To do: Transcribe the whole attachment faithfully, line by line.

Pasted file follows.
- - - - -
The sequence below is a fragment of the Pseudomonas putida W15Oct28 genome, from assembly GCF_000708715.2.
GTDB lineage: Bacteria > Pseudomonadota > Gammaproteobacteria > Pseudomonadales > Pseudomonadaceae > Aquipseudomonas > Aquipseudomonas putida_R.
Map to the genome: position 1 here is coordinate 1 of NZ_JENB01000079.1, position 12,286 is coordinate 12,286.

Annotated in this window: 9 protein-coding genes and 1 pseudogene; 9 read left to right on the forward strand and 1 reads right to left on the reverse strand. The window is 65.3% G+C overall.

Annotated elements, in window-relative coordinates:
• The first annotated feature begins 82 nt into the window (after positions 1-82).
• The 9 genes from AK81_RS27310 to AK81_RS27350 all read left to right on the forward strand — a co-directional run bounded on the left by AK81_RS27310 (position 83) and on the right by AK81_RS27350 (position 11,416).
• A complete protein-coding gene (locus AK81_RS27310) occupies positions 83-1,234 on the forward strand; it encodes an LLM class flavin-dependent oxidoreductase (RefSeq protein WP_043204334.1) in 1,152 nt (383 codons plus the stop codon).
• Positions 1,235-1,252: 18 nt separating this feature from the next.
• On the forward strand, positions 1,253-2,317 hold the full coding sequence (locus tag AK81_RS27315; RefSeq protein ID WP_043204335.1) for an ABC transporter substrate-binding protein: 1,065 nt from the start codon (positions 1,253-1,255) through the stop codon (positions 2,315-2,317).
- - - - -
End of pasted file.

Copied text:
The sequence below is a fragment of the Pseudomonas putida W15Oct28 genome, from assembly GCF_000708715.2.
GTDB lineage: Bacteria > Pseudomonadota > Gammaproteobacteria > Pseudomonadales > Pseudomonadaceae > Aquipseudomonas > Aquipseudomonas putida_R.
Map to the genome: position 1 here is coordinate 1 of NZ_JENB01000079.1, position 12,286 is coordinate 12,286.

Annotated in this window: 9 protein-coding genes and 1 pseudogene; 9 read left to right on the forward strand and 1 reads right to left on the reverse strand. The window is 65.3% G+C overall.

Annotated elements, in window-relative coordinates:
• The first annotated feature begins 82 nt into the window (after positions 1-82).
• The 9 genes from AK81_RS27310 to AK81_RS27350 all read left to right on the forward strand — a co-directional run bounded on the left by AK81_RS27310 (position 83) and on the right by AK81_RS27350 (position 11,416).
• A complete protein-coding gene (locus AK81_RS27310) occupies positions 83-1,234 on the forward strand; it encodes an LLM class flavin-dependent oxidoreductase (RefSeq protein WP_043204334.1) in 1,152 nt (383 codons plus the stop codon).
• Positions 1,235-1,252: 18 nt separating this feature from the next.
• On the forward strand, positions 1,253-2,317 hold the full coding sequence (locus tag AK81_RS27315; RefSeq protein ID WP_043204335.1) for an ABC transporter substrate-binding protein: 1,065 nt from the start codon (positions 1,253-1,255) through the stop codon (positions 2,315-2,317).